The NYT business section ran a fairly long article on the BP-Rosneft fiasco. As a Russian noted in a comment to my earlier post on the subject, the Times piece supports my argument that BP (BP) was counting on Russian lawlessness to overcome the black-and-white of its agreement with its AAR Russian partners:
This time, it had appeared that Mr. Dudley and BP might have protection from higher-ups. Rosneft’s chairman, Igor I. Sechin, is also a powerful deputy prime minister.
A senior BP official with knowledge of the company’s work in Russia said BP lawyers had understood that the agreement with Rosneft (OTC:RNFTF) was “on the edge” of violating the TNK-BP shareholder agreement. But the deal also appeared to coincide so strongly with Russia’s national interest that the company assumed the Kremlin would discourage the Russian shareholders in TNK-BP from making trouble. [Translation: "discourage"="Threaten with adjoining cells in Chita."] The BP official spoke on the condition of anonymity because he was not authorized to talk on the record.
The article contains this howler:
Mr. Putin, too, now seems to be distancing himself from the BP-Rosneft deal. In March, he told Russian journalists at a news conference that Mr. Dudley had not warned him of the possible legal challenge from the Russian oligarchs.
“I was completely in the dark,” he said, according to the newspaper Vedemosti. “When I met with BP’s director he didn’t say a word about this,” Mr. Putin said, referring to Mr. Dudley.
I am sure that Mr. Dudley also didn’t say a word about the sun rising in the east, the color of the sky, or Joe Biden’s hair plugs: one needn’t waste time by belaboring the universally known. The shareholder’s agreement wasn’t a secret. And even if it had been a secret from the wider world, do you think for a moment that Putin, ex-spook and head of a government lousy with current and ex-spooks wouldn’t have known about an important fact in the most important industry in Russia? In the dark? As if.
I still think there is a substantial likelihood that BP was played from the beginning, that Sechin/Putin and the AAR oligarchs have been tag-teaming. But even if that’s not the case, it is impossible to know what the true story is, and what its implications are.
The BP-Rosneft deal also inspired (if that’s the word) the most ludicrous thing I’ve read in a long time (h/t rtyb):
Russia Investors Should Study Kremlinology
Kremlinology was once the speciality of spies and diplomats: These days, foreign investors and companies need a degree in it too. Oil major BP had expected Russian political influence would secure its $16 billion share swap deal with state-owned Rosneft. Instead, its oligarch-backed opponent, Alfa Access Renova, has successfully blocked the plans: Arbitrators confirmed an injunction on the deal on Friday. But could bad news for BP encourage others investing in Russia?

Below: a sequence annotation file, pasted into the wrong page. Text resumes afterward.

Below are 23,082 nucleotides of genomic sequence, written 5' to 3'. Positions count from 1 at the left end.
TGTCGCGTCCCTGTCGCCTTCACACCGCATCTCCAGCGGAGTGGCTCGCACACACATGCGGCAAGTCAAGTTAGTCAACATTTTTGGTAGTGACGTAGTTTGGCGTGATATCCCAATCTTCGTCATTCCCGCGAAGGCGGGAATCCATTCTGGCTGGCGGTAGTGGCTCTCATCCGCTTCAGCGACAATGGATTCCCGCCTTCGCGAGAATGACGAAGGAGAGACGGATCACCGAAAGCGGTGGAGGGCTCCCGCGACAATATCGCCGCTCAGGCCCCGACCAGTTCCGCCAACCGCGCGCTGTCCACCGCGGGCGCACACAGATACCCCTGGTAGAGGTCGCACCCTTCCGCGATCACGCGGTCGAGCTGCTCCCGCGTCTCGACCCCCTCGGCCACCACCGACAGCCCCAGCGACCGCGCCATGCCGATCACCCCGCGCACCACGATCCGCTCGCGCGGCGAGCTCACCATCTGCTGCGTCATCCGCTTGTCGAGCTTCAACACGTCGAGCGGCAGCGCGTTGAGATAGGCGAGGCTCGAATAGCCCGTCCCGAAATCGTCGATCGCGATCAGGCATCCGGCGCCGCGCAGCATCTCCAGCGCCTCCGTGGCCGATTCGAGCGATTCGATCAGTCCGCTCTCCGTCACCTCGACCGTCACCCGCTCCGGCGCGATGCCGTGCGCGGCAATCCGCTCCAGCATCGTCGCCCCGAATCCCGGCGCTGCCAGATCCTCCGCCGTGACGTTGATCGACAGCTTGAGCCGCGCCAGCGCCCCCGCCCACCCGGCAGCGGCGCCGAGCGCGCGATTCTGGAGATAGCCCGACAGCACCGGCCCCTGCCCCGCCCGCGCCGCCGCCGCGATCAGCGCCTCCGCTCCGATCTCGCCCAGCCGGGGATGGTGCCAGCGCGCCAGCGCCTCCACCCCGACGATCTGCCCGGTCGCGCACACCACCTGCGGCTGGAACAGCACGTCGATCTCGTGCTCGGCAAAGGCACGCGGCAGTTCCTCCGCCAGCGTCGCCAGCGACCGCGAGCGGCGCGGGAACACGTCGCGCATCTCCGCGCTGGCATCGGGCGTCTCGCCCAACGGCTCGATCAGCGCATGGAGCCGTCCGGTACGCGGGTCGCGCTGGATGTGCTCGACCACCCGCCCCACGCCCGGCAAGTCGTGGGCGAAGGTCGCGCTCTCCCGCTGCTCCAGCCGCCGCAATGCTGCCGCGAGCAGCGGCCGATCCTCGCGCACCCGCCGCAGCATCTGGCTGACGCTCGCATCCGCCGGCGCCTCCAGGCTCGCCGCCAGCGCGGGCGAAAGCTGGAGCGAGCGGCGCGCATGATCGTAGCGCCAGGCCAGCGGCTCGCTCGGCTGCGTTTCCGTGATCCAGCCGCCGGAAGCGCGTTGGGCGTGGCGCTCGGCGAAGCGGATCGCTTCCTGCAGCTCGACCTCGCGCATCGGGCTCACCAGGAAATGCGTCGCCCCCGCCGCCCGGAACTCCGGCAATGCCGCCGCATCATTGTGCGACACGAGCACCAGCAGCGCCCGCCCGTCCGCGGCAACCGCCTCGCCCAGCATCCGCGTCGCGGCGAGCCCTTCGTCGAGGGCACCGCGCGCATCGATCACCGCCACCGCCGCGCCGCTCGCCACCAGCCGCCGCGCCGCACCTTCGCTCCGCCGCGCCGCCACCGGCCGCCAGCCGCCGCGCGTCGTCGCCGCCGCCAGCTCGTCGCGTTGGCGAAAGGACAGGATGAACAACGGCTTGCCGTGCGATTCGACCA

Kremlinology was almost always a farcical failure at its heyday. And BP’s current predicament is attributable precisely to its attempts to practice Kremlinology. It was too clever by half in its belief that it could unwrap the riddle inside the mystery inside the enigma, and that it could play power politics in Russia. It completely outsmarted itself. If you believe you really know what’s going on there–then you’re the mark. That’s all the Kremlinology you need to know.
The WSJ article argues gamely:
Both AAR’s legal victory, and the move against ministers’ corporate influence, fit a theme reformers want to promote: That Russia’s investment climate is improving.
It is still far too early to draw any conclusions about the outcome of the AAR-BP-Rosneft affair. And the broader implications of that affair are even more uncertain. Even if this does represent a case in which the Russian state respected investor rights, even though it would have preferred to do otherwise, who is to say that this is a precedent, rather than a one-off? Perhaps the internal politics cut one way this time: Who is to say they will cut the same way next time? If Putin is backing off now because he needs the money (which the WSJ suggests), how will he behave when his needs are less pressing? The whole thing about Russia is that there are no–zero, zip, nada–ways of making and keeping credible commitments. Everything is driven by the particulars of the parties and the moment. That’s what you need to know about Russia: Anyone who thinks that he can use Kremlinology to understand even approximately those particulars, and how they are likely to shift, is in for a rude surprise. As an alternative, I’d suggest reading entrails. It’s far more reliable.
The “move against ministers’ corporate influence” is even more difficult to interpret. Yes, on its face, it is encouraging. But relying on superficial readings is very dangerous when it comes to Russian politics. Is it a desperate gambit on Medvedev’s part? What are its odds of succeeding? Is this just part of a mechanism to redistribute the goodies? To cut down to size some people who have gotten too big for their britches and pose a threat to Putin–at least from his paranoid perspective (paranoia being a highly valuable trait among autocrats)? (Firing everybody to get rid of one somebody is not unknown, even in the U.S.: cf. the Clinton DOJ’s firing of all U.S. attorneys to get rid of a particularly meddlesome one in Arkansas.) The opening salvo in a power struggle? (In which case, run, don’t walk, to the nearest exit.) Even if it is legit, how likely is it to succeed? Will it really transform in a fundamental way the political and business system in Russia?
Fools rush in where angels fear to tread. Rushing into Russia on the basis of a few ambiguous developments which could possibly, maybe, be interpreted as the harbingers of a new investment environment would be quite foolish indeed.